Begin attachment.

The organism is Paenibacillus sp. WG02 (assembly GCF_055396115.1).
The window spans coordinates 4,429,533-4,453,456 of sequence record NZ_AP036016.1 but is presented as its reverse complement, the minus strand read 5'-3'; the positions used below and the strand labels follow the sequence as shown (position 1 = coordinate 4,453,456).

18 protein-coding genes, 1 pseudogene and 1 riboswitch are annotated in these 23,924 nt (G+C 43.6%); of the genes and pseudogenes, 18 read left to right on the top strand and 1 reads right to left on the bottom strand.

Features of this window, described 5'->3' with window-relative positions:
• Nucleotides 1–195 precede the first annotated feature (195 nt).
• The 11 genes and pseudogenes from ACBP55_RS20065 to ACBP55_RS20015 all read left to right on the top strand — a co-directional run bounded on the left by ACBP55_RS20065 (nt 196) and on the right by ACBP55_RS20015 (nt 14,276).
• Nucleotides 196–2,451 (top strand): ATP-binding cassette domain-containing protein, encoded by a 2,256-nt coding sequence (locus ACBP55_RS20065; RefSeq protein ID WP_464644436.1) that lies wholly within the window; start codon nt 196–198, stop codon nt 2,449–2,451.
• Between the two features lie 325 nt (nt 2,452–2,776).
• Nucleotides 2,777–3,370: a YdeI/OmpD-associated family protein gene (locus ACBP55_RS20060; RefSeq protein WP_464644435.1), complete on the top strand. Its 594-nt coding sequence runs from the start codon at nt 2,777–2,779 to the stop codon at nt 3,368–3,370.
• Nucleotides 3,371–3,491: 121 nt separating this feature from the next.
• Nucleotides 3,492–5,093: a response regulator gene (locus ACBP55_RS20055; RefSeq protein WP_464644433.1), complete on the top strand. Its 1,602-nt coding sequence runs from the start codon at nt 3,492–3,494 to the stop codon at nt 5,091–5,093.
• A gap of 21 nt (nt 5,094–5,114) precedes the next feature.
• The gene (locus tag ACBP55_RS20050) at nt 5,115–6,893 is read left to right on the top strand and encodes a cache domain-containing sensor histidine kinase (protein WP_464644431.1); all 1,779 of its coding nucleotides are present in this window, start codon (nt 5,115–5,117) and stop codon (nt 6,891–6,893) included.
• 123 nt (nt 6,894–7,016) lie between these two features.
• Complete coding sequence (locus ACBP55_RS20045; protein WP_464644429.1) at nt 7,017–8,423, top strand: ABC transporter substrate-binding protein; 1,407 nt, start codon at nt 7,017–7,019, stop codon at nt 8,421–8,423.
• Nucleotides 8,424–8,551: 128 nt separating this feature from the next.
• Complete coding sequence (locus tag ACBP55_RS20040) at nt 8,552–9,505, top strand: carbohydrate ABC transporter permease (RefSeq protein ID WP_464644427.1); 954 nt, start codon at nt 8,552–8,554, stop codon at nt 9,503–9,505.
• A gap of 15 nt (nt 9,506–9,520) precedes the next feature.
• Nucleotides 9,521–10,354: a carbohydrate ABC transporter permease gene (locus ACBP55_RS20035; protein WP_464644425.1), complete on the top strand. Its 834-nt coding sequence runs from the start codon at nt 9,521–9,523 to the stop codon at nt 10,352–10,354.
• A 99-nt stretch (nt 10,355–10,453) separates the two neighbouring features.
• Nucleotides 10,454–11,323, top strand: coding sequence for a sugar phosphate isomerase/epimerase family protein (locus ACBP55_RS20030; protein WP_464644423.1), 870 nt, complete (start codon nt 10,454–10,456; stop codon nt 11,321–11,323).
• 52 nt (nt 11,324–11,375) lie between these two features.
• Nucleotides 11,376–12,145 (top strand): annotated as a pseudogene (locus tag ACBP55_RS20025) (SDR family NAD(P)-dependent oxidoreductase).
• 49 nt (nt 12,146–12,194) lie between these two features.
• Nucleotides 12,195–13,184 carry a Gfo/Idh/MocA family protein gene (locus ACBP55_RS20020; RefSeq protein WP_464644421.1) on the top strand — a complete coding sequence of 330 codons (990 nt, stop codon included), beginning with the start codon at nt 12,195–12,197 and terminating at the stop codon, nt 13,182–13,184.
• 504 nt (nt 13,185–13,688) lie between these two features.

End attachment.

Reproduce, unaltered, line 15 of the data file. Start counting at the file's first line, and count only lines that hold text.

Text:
• Complete coding sequence (locus ACBP55_RS20045; protein WP_464644429.1) at nt 7,017–8,423, top strand: ABC transporter substrate-binding protein; 1,407 nt, start codon at nt 7,017–7,019, stop codon at nt 8,421–8,423.